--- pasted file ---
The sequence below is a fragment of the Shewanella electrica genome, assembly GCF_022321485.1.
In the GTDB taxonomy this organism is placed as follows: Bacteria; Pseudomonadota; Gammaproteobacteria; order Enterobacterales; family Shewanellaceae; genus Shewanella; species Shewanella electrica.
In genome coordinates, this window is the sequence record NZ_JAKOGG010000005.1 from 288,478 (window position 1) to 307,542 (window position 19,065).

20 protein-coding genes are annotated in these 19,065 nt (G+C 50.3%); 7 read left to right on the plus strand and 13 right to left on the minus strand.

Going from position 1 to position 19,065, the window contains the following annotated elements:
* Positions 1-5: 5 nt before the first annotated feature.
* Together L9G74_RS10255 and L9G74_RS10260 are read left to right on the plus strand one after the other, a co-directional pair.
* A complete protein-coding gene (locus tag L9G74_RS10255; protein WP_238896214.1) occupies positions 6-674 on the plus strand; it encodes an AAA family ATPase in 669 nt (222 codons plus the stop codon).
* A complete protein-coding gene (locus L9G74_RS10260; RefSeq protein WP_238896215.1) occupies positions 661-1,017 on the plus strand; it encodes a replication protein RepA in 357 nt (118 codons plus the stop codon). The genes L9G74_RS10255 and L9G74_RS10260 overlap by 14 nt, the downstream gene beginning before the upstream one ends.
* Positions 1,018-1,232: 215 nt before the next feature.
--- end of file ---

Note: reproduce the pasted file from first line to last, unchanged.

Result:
The sequence below is a fragment of the Shewanella electrica genome, assembly GCF_022321485.1.
In the GTDB taxonomy this organism is placed as follows: Bacteria; Pseudomonadota; Gammaproteobacteria; order Enterobacterales; family Shewanellaceae; genus Shewanella; species Shewanella electrica.
In genome coordinates, this window is the sequence record NZ_JAKOGG010000005.1 from 288,478 (window position 1) to 307,542 (window position 19,065).

20 protein-coding genes are annotated in these 19,065 nt (G+C 50.3%); 7 read left to right on the plus strand and 13 right to left on the minus strand.

Going from position 1 to position 19,065, the window contains the following annotated elements:
* Positions 1-5: 5 nt before the first annotated feature.
* Together L9G74_RS10255 and L9G74_RS10260 are read left to right on the plus strand one after the other, a co-directional pair.
* A complete protein-coding gene (locus tag L9G74_RS10255; protein WP_238896214.1) occupies positions 6-674 on the plus strand; it encodes an AAA family ATPase in 669 nt (222 codons plus the stop codon).
* A complete protein-coding gene (locus L9G74_RS10260; RefSeq protein WP_238896215.1) occupies positions 661-1,017 on the plus strand; it encodes a replication protein RepA in 357 nt (118 codons plus the stop codon). The genes L9G74_RS10255 and L9G74_RS10260 overlap by 14 nt, the downstream gene beginning before the upstream one ends.
* Positions 1,018-1,232: 215 nt before the next feature.